Against this absurd backdrop, Maggie wants nothing more than to slowly rebuild her life in hopes of being reunited with her daughter. But her first day on the job as a private investigator lands her in the middle of a sensational new case: actress strangled. If Maggie is going to solve this mystery, she’ll have to shake the ghosts—dead NYPD partner, vindictive ex, steadfast drug habit—that have long ruled her life.
Individual loneliness is a fickle, nebulous sensation. Like other emotions, it is deeply situational—it makes a difference whether you feel lonely because every time you walk down the street a slur is shouted at you or you feel lonely because the spouse you beat every third night has finally left you. As individuals we are not owed freedom from loneliness any more than we can demand love from those we want it from. But collectively we can recognize patterns of loneliness as symptoms of awful structural injustices. And we can use our loneliness as impetus to work toward systems that ethically meet our social and emotional needs. The way to help alleviate the loneliness of the oppressed is to continue to destroy oppressive structures and support organizing and resistance. The only way to ethically survive loneliness is to look at labor: to ask who performs care work for me, who I perform it for, what systems are viable and where I transmute being abandoned to resistance.
Women often resist being described as “women writers,” and with good reason. The need to prefix “writer” with a tag suggests that writer really means male writer (or perhaps, more specifically, white, straight male writer). It implies that readers need to be warned; that women are intruders on the default terrain — which, in the pages of many magazines, they are. Similarly, the idea of “women’s writing” provokes ambivalence precisely because it implies that women are writing only from, and about, their experience as women (unlike men, who are asking the big universal questions of interest to all, in their great American novels-to-be). The implication is that women are trapped within their particularity, unable to speak to those who don’t share it, while the writing of (straight, white) men is universal rather than particular. But everyone is shaped by their experience of gender, whatever that experience is; there is no view from nowhere. Men’s experience is no less specific than women’s; it’s just that we fail to see it as such.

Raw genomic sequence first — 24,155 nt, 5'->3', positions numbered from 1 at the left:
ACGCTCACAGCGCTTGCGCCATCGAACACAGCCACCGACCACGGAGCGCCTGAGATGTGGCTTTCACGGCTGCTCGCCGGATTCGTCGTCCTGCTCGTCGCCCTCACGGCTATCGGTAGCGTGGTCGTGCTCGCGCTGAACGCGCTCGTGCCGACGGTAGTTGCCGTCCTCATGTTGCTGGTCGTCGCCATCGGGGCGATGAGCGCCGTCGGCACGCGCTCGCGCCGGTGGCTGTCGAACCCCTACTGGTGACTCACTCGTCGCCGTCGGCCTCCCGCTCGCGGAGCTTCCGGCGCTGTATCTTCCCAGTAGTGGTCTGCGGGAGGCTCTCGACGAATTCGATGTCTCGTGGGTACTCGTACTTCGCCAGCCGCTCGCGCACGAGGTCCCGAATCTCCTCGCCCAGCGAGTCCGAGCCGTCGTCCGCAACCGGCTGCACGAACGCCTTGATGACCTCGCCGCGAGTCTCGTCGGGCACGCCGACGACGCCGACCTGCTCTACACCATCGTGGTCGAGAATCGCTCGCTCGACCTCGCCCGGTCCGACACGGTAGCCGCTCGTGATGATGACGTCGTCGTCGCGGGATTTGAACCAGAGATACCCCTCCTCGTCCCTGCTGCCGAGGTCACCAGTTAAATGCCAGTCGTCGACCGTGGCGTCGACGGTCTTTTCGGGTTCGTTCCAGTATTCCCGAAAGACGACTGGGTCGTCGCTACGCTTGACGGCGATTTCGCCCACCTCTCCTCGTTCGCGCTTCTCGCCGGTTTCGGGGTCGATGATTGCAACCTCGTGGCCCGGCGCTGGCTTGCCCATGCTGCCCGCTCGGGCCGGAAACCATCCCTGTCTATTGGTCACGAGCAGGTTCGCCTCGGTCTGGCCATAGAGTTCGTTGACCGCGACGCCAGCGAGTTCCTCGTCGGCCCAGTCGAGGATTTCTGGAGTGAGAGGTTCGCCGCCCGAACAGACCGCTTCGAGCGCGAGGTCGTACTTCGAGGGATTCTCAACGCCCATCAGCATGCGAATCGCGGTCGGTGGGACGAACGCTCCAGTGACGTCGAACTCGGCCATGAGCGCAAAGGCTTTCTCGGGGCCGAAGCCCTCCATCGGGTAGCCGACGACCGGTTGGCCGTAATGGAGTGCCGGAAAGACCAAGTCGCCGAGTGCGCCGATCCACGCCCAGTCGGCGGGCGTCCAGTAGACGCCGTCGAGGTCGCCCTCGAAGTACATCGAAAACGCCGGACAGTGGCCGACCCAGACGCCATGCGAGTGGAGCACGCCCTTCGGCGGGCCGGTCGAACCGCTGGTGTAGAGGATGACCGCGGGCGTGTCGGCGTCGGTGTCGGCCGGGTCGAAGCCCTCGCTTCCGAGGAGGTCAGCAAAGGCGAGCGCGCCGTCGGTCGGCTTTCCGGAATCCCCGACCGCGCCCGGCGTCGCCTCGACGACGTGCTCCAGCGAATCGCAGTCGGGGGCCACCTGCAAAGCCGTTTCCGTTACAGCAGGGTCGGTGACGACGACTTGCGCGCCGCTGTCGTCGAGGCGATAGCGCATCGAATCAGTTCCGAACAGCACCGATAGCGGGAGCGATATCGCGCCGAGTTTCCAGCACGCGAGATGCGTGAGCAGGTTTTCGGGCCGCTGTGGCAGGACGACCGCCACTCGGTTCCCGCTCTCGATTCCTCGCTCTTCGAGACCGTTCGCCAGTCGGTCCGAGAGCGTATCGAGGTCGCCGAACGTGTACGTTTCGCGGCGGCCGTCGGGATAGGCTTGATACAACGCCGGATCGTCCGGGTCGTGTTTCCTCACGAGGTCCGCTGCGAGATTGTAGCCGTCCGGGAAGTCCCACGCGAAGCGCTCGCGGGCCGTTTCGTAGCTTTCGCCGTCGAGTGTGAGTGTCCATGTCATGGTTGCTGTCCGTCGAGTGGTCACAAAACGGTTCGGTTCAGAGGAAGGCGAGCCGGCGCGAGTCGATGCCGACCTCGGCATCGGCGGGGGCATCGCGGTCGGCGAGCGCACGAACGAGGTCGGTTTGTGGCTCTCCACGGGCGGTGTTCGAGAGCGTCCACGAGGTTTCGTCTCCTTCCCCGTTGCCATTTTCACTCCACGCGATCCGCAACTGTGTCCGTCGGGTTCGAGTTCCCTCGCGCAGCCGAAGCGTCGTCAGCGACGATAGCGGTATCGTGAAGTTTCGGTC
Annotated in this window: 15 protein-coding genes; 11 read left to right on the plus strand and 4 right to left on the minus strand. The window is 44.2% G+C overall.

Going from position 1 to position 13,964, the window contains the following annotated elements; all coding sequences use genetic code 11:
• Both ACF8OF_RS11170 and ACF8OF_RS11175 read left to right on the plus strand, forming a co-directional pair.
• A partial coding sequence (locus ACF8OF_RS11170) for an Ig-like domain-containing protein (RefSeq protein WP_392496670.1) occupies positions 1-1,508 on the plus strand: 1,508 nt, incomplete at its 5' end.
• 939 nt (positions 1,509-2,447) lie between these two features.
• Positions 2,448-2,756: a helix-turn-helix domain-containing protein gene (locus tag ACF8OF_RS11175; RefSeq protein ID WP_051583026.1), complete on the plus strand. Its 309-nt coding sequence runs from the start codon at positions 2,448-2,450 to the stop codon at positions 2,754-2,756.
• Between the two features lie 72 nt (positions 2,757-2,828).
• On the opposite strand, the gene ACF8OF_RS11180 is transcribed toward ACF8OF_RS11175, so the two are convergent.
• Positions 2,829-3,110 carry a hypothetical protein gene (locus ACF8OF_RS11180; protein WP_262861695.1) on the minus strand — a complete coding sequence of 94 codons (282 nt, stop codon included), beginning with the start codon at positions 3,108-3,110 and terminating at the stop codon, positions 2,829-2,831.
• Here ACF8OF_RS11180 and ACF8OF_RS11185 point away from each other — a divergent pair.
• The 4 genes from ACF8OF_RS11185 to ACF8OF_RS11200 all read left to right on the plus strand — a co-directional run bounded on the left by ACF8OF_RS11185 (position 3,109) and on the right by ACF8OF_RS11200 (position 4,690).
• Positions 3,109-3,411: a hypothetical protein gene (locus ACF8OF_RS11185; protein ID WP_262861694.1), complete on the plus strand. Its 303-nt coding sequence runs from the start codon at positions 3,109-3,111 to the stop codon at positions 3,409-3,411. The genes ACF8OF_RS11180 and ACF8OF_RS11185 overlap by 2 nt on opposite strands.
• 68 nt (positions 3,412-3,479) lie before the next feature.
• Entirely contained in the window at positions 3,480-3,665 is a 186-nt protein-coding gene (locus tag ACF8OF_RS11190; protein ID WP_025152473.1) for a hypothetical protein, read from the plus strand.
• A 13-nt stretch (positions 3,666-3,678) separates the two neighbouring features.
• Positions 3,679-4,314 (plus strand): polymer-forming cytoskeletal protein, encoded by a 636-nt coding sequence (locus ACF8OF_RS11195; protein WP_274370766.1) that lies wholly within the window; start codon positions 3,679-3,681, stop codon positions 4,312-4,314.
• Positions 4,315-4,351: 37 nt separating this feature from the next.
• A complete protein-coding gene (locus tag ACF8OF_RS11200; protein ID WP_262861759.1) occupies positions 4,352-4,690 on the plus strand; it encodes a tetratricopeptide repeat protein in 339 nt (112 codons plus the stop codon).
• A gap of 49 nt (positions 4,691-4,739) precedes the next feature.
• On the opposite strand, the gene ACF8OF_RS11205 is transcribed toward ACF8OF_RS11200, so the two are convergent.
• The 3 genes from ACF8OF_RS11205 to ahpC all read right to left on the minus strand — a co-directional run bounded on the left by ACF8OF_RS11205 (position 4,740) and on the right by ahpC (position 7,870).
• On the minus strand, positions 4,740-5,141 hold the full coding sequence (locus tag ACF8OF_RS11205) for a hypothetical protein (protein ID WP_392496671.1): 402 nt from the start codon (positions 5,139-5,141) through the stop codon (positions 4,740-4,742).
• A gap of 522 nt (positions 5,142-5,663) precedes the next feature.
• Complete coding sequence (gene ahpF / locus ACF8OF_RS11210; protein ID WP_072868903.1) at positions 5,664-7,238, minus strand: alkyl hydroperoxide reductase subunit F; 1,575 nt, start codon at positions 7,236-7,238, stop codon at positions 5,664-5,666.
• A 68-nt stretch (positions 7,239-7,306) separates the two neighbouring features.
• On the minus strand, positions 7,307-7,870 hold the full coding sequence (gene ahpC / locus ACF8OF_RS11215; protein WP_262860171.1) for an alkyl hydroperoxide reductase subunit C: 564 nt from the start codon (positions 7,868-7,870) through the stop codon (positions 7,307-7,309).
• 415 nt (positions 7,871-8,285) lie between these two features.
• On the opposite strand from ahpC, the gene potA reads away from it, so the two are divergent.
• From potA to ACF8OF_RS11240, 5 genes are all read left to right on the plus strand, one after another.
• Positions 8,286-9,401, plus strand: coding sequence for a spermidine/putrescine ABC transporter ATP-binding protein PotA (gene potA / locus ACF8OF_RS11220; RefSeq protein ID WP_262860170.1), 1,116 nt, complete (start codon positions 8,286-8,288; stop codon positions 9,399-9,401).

Jean: “So the act of writing can be an act of pleasure, of reparation?”
Sara: “I’d go further than that and say an act of power. You invent these people, you can make them do what the fuck you like, if you are fed up with them you can bloody kill them off. They’re absolutely mine, I created them and I control them. Writing is a real act of power which I achieve nowhere else”.
Jan Radford, ‘Women Writing’, published in Spare Rib, 76, November 1978.
This is an interesting post from NPR’s blog, At the Movies: The Women are Gone. It makes the important point that the lack of women in the movies has nothing to do with the popularity or income-generating potential of women-centred movies:
They put up Bridesmaids, we went. They put up Pitch Perfect, we went. They put up The Devil Wears Prada, which was in two-thousand-meryl-streeping-oh-six, and we went (and by “we,” I do not just mean women; I mean we, the humans), and all of it has led right here, right to this place. Right to the land of zippedy-doo-dah. You can apparently make an endless collection of high-priced action flops and everybody says “win some, lose some” and nobody decides that They Are Poison, but it feels like every “surprise success” about women is an anomaly and every failure is an abject lesson about how we really ought to just leave it all to The Rock.
I was at my mother’s house yesterday sorting through the stuff I’ve stored there over the years. Being reunited with so many past selves was an enjoyable, if slightly unsettling, experience and the contents of one dusty box were particularly poignant. When I opened it I found, to my surprise, my favourite Barbie and Sindy dolls from choldhood carefully packed away in there, most of them wearing their now rather tatty original outfits. I’d assumed they’d all been given away years ago.
My Barbies and Sindys were very important to me and extravagantly loved. I would pick out the one I wanted months in advance of Christmas or my birthday. My mother would then buy it with her Brian Mills home shopping catalogue credits and hide it on top of the wardrobe until the date came around. My parents were the sort of back-to-the-land hippies who probably didn’t approve of Barbie at all, but having both experienced neglect in their own childhoods, they wanted to try and give us the toys we asked for and didn’t interfere very much.